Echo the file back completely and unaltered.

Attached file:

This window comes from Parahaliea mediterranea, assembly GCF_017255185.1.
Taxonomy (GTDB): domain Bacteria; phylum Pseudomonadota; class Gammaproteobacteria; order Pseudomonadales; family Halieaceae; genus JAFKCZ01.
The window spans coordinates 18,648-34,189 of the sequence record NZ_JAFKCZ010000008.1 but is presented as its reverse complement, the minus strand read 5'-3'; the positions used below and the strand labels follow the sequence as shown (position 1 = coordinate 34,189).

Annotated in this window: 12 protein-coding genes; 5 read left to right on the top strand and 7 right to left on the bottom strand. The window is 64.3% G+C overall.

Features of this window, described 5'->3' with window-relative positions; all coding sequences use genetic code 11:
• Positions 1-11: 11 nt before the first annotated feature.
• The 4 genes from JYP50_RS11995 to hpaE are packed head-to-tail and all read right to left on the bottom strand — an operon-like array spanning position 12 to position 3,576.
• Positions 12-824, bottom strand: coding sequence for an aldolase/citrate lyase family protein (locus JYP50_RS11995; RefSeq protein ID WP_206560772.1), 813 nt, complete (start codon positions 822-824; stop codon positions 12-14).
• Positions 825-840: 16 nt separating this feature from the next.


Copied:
This window comes from Parahaliea mediterranea, assembly GCF_017255185.1.
Taxonomy (GTDB): domain Bacteria; phylum Pseudomonadota; class Gammaproteobacteria; order Pseudomonadales; family Halieaceae; genus JAFKCZ01.
The window spans coordinates 18,648-34,189 of the sequence record NZ_JAFKCZ010000008.1 but is presented as its reverse complement, the minus strand read 5'-3'; the positions used below and the strand labels follow the sequence as shown (position 1 = coordinate 34,189).

Annotated in this window: 12 protein-coding genes; 5 read left to right on the top strand and 7 right to left on the bottom strand. The window is 64.3% G+C overall.

Features of this window, described 5'->3' with window-relative positions; all coding sequences use genetic code 11:
• Positions 1-11: 11 nt before the first annotated feature.
• The 4 genes from JYP50_RS11995 to hpaE are packed head-to-tail and all read right to left on the bottom strand — an operon-like array spanning position 12 to position 3,576.
• Positions 12-824, bottom strand: coding sequence for an aldolase/citrate lyase family protein (locus JYP50_RS11995; RefSeq protein ID WP_206560772.1), 813 nt, complete (start codon positions 822-824; stop codon positions 12-14).
• Positions 825-840: 16 nt separating this feature from the next.